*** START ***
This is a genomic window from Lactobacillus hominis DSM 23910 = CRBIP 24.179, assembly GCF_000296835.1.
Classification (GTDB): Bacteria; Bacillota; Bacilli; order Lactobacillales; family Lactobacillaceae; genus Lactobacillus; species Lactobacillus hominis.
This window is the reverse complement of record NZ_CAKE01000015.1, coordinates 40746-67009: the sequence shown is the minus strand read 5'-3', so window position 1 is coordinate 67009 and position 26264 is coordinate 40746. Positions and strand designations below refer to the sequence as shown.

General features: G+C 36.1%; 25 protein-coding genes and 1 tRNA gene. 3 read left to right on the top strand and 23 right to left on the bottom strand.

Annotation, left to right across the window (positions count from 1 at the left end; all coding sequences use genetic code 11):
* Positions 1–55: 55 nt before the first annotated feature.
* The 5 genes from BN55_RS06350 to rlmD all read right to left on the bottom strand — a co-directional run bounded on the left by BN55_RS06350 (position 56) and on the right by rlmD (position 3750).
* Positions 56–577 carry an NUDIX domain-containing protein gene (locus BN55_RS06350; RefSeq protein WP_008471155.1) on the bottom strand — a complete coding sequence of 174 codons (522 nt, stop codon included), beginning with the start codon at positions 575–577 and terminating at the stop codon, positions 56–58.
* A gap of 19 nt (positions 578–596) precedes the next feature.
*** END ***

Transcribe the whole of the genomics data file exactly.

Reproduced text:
This is a genomic window from Lactobacillus hominis DSM 23910 = CRBIP 24.179, assembly GCF_000296835.1.
Classification (GTDB): Bacteria; Bacillota; Bacilli; order Lactobacillales; family Lactobacillaceae; genus Lactobacillus; species Lactobacillus hominis.
This window is the reverse complement of record NZ_CAKE01000015.1, coordinates 40746-67009: the sequence shown is the minus strand read 5'-3', so window position 1 is coordinate 67009 and position 26264 is coordinate 40746. Positions and strand designations below refer to the sequence as shown.

General features: G+C 36.1%; 25 protein-coding genes and 1 tRNA gene. 3 read left to right on the top strand and 23 right to left on the bottom strand.

Annotation, left to right across the window (positions count from 1 at the left end; all coding sequences use genetic code 11):
* Positions 1–55: 55 nt before the first annotated feature.
* The 5 genes from BN55_RS06350 to rlmD all read right to left on the bottom strand — a co-directional run bounded on the left by BN55_RS06350 (position 56) and on the right by rlmD (position 3750).
* Positions 56–577 carry an NUDIX domain-containing protein gene (locus BN55_RS06350; RefSeq protein WP_008471155.1) on the bottom strand — a complete coding sequence of 174 codons (522 nt, stop codon included), beginning with the start codon at positions 575–577 and terminating at the stop codon, positions 56–58.
* A gap of 19 nt (positions 578–596) precedes the next feature.